In 2010 and moving forward, SCARPA will become the official footwear sponsor of one of North America's well-known mountain guide services, Exum Mountain Guides.

Exum's demo fleet will be comprised of SCARPA approach shoes and mountain boots, including the Dharma Pro, a new SCARPA approach shoe that was developed specifically to meet Exum's requirements for guiding in Jackson Hole's Teton Range. In addition, all 70-plus full-time Exum guides will be outfitted with Dharma Pros.

“What's great about SCARPA shoes, beyond exceptional construction and performance, is that they are able to fit a really wide variety of foot shapes, and that's ideal for a situation like ours,” said Nat Patridge, Vice President and Chief of Operations for Exum Mountain Guides.

Patridge said those factors, along with SCARPA's willingness to build a shoe designed to meet Exum's needs as relate to the unique nature of its guiding situation, made the brand the perfect footwear partner. SCARPA Design Team members traveled to Jackson Hole last summer to interview and climb with Exum.

“Based on experience, we figured the best way to understand the requirements for the Exum shoe was to go to Jackson Hole, go through Exum's climbing school, and ascend the Grand Teton as clients,” said Kim Miller, CEO of SCARPA North America and SCARPA Design Team member. “That way, we could truly see and feel the specific performance needs for footwear through the eyes of both guides and clients.”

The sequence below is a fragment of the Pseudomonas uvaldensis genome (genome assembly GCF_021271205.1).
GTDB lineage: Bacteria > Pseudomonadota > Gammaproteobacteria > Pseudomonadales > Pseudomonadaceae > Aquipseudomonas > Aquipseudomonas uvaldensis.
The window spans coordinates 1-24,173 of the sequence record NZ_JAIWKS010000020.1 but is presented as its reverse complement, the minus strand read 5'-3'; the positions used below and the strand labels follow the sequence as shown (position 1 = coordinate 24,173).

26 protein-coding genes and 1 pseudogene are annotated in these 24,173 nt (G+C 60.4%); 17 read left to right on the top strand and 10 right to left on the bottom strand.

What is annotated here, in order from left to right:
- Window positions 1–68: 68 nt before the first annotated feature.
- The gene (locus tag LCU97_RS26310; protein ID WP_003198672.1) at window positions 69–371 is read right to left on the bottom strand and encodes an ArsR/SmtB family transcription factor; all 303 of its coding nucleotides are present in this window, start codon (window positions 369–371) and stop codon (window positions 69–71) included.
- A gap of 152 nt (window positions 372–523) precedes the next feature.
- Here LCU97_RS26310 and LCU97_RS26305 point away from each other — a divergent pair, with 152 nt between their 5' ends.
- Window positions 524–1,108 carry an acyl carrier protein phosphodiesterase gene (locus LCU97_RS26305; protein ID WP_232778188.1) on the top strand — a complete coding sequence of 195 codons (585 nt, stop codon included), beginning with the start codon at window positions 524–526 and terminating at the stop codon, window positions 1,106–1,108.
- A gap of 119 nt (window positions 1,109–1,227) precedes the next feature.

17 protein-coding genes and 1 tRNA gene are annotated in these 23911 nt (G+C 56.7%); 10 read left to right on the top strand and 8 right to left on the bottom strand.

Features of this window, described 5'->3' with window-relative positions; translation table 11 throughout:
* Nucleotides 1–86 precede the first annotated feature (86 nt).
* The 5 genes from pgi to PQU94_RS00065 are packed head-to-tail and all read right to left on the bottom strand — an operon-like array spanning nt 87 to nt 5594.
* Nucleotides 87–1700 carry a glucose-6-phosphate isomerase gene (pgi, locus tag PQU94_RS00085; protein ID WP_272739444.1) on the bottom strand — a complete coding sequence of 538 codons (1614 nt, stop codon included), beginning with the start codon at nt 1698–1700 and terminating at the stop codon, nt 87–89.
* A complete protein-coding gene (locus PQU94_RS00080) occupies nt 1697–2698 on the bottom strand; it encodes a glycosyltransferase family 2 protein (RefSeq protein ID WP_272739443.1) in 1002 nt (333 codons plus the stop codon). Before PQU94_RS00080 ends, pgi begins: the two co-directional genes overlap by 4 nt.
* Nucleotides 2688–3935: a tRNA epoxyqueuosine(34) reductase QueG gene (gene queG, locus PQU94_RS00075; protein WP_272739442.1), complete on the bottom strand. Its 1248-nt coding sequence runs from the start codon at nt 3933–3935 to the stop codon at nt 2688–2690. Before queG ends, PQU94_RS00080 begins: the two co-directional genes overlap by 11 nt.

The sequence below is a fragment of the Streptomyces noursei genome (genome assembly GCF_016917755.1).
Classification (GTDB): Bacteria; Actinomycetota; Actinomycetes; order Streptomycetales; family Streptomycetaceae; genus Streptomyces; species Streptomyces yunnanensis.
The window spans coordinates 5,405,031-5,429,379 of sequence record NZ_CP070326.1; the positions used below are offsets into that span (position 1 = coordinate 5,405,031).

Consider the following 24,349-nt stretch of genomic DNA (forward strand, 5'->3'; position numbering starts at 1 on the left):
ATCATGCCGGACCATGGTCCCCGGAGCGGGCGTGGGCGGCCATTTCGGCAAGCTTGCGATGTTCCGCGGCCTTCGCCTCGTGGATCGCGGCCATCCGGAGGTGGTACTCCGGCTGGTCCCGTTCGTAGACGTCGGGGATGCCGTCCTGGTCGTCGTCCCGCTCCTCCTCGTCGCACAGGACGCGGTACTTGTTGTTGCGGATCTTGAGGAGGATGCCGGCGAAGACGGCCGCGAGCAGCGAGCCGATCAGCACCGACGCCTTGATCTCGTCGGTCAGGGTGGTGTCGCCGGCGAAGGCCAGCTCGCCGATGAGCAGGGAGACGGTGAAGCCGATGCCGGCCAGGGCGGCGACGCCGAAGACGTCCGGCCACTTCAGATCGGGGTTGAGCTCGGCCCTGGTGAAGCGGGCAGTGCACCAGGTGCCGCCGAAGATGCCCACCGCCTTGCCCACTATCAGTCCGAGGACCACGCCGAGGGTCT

Armed with that information, as well as extensive feedback from the guide service about which features in footwear work and which don't, the SCARPA R+D team went to work on the project over the fall and winter.

Climbing in the Teton Range is different than many other areas in North America where guiding takes place in that most climbs require long approaches, while the rock portion of the routes ascend relatively featured terrain. Thus, for the majority of its frequently guided routes, Exum prefers footwear that offers support and cushioning for the hike into the mountains and the descent out, yet is sensitive enough to climb 5.5 to 5.7 rock. That way, clients and guides don”t have to wear one pair of shoes and carry another.

That's a delicate balance to strike, according to both Miller and Patridge, since the requirements for walking, particularly for support and cushioning on the descent, are often at odds with features that make the shoes precise enough to climb rock well.

The resulting SCARPA Dharma Pro combines a low-profile, sticky rubber forefoot with a dual-density midsole, shock-absorbing heel, and mid-cut ankle to balance sensitivity and responsiveness on the climb with support and cushioning for the trail.

The shoe will become part of SCARPA's global collection for 2011. For 2010, one SCARPA retailer in Jackson Hole, Teton Mountaineering, will sell a limited production run of Dharma Pros.